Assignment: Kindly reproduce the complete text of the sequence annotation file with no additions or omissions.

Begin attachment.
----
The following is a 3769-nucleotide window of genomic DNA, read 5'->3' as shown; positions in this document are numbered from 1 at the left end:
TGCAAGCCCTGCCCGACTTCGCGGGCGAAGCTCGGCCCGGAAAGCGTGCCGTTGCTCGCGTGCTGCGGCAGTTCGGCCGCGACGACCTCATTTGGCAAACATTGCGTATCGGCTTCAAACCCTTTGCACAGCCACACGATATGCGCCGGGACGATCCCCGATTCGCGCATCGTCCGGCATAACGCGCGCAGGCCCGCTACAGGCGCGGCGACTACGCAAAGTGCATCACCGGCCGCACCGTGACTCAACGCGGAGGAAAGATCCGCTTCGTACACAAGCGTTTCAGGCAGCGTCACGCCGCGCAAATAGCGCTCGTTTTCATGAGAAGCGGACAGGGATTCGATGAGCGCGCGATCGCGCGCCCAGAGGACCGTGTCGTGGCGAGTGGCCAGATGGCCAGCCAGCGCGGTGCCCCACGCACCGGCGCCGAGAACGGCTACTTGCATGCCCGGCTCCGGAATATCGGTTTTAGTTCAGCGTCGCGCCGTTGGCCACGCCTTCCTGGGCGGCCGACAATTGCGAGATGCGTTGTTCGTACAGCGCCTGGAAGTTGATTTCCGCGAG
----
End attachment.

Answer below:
The following is a 3769-nucleotide window of genomic DNA, read 5'->3' as shown; positions in this document are numbered from 1 at the left end:
TGCAAGCCCTGCCCGACTTCGCGGGCGAAGCTCGGCCCGGAAAGCGTGCCGTTGCTCGCGTGCTGCGGCAGTTCGGCCGCGACGACCTCATTTGGCAAACATTGCGTATCGGCTTCAAACCCTTTGCACAGCCACACGATATGCGCCGGGACGATCCCCGATTCGCGCATCGTCCGGCATAACGCGCGCAGGCCCGCTACAGGCGCGGCGACTACGCAAAGTGCATCACCGGCCGCACCGTGACTCAACGCGGAGGAAAGATCCGCTTCGTACACAAGCGTTTCAGGCAGCGTCACGCCGCGCAAATAGCGCTCGTTTTCATGAGAAGCGGACAGGGATTCGATGAGCGCGCGATCGCGCGCCCAGAGGACCGTGTCGTGGCGAGTGGCCAGATGGCCAGCCAGCGCGGTGCCCCACGCACCGGCGCCGAGAACGGCTACTTGCATGCCCGGCTCCGGAATATCGGTTTTAGTTCAGCGTCGCGCCGTTGGCCACGCCTTCCTGGGCGGCCGACAATTGCGAGATGCGTTGTTCGTACAGCGCCTGGAAGTTGATTTCCGCGAG